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Clayton Ashley

  • joined Oct 24, 2012
  • last login Aug 08, 2014
  • posts 4
  • comments 95

Associated video producer guy at Tech Media Network. Lifelong PC gamer, console game fan, and board game enthusiast.

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I think the game relies on both deduction and the ability to bluff effectively. But we also discovered after a few games how important hiding your identity is for the reason you outlined, which caused our strategies to evolve after every game.

For example, at first we believed the troublemaker should always announce first since they couldn’t have been switched themselves. If one of the players they switched was a werewolf they’ll immediately out the other player. But in the next game someone pretended to be the troublemaker and caused the werewolf to out themselves. Suddenly claiming to be a character too early became dangerous, and you had to rely more on trusting a player and less on deduction.

It can also helps to have the insomniac, so someone always knows who they are, and a seer who can effectively check someone’s claim. Maybe our friends just got tired of the meta gaming in The Resistance, but we enjoyed the jolt of randomness One Night adds (but I think it’s totally fair if your group felt it was too much)

2 replies

Recently my friends have been playing a lot of One Night Werewolf and I think it’s an extremely well designed game that’s fast and easy to learn.

One of todays most popular board game genres are hidden identity games. The Resistance, Mafia, Battlestar Galactica, and the original Werewolf all use a similar mechanic where all the players are ostensibly on the same side even as they know a number of the players are secretly traitors working against the group. As a traitor, you work with your fellow teammates to cast doubt on others while keeping suspicion off yourself and your teammates (the other team’s objective is to find these traitors except they don’t know who’s on there team). It’s very fun and can even get quite intense as accusations fly and you’re bluffing and deduction skills are put to the test.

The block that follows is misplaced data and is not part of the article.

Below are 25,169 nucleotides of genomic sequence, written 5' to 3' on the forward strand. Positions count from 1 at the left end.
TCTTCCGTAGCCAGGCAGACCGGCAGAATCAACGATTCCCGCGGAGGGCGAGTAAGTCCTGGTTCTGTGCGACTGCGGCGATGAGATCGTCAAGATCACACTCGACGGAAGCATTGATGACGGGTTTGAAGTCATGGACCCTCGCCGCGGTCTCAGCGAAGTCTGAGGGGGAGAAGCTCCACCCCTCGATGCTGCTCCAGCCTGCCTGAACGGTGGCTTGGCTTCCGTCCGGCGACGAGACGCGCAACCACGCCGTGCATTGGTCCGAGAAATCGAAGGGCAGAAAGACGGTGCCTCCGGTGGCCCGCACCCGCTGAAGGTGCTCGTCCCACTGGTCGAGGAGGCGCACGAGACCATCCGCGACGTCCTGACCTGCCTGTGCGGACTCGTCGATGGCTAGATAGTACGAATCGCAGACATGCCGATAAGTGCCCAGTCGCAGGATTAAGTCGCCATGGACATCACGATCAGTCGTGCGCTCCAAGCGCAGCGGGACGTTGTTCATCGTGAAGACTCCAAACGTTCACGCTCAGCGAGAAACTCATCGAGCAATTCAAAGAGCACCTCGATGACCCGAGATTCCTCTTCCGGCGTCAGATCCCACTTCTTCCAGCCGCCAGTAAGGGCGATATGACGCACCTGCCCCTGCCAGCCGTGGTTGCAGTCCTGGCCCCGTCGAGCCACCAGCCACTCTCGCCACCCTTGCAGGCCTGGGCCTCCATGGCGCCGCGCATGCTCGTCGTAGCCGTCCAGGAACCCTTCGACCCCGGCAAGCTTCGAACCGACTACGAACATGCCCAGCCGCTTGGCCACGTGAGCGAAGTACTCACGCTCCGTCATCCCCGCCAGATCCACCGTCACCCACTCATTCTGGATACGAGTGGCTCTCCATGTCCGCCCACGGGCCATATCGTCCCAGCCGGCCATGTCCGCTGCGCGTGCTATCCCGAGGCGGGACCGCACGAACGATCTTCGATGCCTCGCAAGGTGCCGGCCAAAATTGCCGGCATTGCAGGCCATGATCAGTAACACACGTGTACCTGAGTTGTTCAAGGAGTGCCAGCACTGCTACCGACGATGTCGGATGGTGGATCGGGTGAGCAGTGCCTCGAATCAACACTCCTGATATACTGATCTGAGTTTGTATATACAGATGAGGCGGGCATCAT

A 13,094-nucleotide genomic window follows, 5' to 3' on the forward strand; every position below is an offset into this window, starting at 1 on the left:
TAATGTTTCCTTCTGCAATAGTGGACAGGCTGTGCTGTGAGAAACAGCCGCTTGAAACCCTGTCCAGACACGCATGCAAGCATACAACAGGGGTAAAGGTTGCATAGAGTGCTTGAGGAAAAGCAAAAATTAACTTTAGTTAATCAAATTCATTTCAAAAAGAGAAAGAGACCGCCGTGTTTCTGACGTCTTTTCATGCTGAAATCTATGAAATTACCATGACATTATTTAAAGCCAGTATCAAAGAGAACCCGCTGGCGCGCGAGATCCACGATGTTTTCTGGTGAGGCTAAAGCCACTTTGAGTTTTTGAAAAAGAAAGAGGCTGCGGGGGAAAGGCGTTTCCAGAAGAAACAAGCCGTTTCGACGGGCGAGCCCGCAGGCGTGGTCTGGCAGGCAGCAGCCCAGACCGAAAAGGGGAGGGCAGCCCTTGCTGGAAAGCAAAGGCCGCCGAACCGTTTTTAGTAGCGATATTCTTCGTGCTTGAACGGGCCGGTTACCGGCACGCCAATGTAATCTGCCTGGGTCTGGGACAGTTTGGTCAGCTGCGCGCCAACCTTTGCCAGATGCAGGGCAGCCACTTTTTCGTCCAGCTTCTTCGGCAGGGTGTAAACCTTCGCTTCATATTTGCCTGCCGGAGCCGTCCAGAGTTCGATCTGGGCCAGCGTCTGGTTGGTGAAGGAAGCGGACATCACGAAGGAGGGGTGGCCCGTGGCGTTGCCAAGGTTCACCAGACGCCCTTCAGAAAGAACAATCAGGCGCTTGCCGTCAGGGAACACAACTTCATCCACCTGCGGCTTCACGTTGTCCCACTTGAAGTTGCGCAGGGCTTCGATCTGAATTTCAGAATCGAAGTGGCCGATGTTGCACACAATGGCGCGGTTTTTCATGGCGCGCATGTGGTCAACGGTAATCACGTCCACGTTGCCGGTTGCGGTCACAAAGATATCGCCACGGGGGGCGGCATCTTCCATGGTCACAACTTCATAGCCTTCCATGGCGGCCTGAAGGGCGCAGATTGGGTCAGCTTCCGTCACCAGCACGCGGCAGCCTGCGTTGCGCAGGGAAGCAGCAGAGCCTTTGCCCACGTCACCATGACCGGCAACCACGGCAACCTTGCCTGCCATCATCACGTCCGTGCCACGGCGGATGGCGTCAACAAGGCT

What makes One Night Werewolf so great is that it strips down this idea to its core all while getting rid of a lot of issues this type of game can have. The original Werewolf and Mafia require about 10 players minimum and slowly eliminate players (no game is fun if you get kicked out in the first 5 minutes). The Resistance can get bogged down in arguments that can make it a little too heated for some people. And while you can’t get eliminated in the game, you can effectively be outed and then the rest of the game is moot for you (also not much fun). A single game of One Night Werewolf takes 10 minutes or less. In fact it has too, because it runs on a timer (there’s a great app for smartphones that takes care of this and the ‘set up’ phase all these games require). This time pressure makes the accusations and counter accusations a lot more fun. It also throws the whole mechanic for a loop by adding the possibility that the role you believe you are has been switched by another player.

It’s insanely fun for both casual players, who will completely understand it after the first game, and hardcore boardgamers, who I suspect will play one game after the other like my friends do.

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